Dept. of Economics
Institutional Affiliation: Kenyon College
NBER Working Papers and Publications
|March 2010||The Influence of the Home Owners' Loan Corporation on Housing Markets During the 1930s|
with Price V. Fishback, Alfonso Flores-Lagunes, William Horrace, Shawn E. Kantor: w15824
Problems with mortgage financing are widely considered to be a major cause of the recent financial meltdown. Several modern programs have been designed to mimic the Home Owners' Loan Corporation of the 1930s. The HOLC replaced the toxic assets on the balance sheets of financial institutions by buying troubled mortgages and then refinanced the mortgages to allow home owners to avoid losing their homes. We analyze the impact of the HOLC on the nonfarm rental and owned home markets after developing a new data set for over 2800 counties in the United States. In counties with fewer than 50,000 people, where financial markets were not as well developed as in larger cities, the HOLC's financial interventions helped stimulate the demand for owned housing more than it influenced the supply. ...
Published: Price V. Fishback & Alfonso Flores-Lagunes & William C. Horrace & Shawn Kantor & Jaret Treber, 2011. "The Influence of the Home Owners' Loan Corporation on Housing Markets During the 1930s," Review of Financial Studies, Society for Financial Studies, vol. 24(6), pages 1782-1813. citation courtesy of
|November 2004||From Home to Hospital: The Evolution of Childbirth in the United States, 1927-1940|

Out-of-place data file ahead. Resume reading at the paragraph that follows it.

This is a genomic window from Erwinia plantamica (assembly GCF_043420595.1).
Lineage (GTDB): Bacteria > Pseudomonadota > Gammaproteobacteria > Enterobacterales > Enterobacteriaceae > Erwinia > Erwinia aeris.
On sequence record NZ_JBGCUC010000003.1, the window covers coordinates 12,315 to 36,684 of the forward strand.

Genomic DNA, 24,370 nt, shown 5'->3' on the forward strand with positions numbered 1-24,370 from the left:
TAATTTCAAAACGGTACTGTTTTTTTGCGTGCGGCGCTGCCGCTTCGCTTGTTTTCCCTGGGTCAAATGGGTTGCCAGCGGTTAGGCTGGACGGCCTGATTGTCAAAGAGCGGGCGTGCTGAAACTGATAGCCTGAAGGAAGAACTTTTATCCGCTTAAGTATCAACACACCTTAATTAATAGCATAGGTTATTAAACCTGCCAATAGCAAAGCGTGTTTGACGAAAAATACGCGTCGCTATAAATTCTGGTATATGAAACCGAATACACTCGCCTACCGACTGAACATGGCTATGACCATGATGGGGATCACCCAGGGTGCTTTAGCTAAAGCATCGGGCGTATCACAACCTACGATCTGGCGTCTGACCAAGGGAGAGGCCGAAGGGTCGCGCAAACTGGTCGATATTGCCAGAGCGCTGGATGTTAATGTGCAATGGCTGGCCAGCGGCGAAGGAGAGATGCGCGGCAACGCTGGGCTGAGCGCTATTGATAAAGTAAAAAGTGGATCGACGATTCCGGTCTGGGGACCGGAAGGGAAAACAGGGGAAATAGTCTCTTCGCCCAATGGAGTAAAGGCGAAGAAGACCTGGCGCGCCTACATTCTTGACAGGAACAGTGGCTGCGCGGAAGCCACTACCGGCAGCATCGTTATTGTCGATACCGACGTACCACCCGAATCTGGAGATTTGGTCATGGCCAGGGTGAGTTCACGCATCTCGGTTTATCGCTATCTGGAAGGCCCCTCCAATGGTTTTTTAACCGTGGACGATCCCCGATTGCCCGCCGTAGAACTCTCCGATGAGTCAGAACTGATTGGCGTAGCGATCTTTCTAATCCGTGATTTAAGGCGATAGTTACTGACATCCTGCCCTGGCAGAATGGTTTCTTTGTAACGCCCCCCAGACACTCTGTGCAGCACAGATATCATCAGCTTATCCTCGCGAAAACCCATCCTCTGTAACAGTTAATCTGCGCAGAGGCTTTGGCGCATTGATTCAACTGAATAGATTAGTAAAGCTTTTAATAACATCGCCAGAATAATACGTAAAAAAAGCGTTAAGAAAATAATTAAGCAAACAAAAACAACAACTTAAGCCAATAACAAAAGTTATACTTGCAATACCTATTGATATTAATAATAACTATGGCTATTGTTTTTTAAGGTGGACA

with Melissa A. Thomasson: w10873
This paper examines the shift in childbirth from home to hospital that occurred in the United States in the early twentieth century. Using a panel of city-level data over the period 1927-1940, we examine the shift of childbirth from home to hospital and analyze the impact of medical care on maternal mortality. Results suggest that increased operative intervention on the part of physicians and a resultant greater risk of infection increased maternal mortality prior to the introduction of sulfa drugs in 1937. However, the introduction of sulfa enabled doctors to reduce maternal mortality by enabling them to do potentially life-saving procedures (such as cesareans) without the risk of subsequent infection. Regressions estimated separately by race suggest that the impact of medical care on mat...
Published: Thomasson, Melissa A. & Treber, Jaret, 2008. "From home to hospital: The evolution of childbirth in the United States, 1928-1940," Explorations in Economic History, Elsevier, vol. 45(1), pages 76-99, January.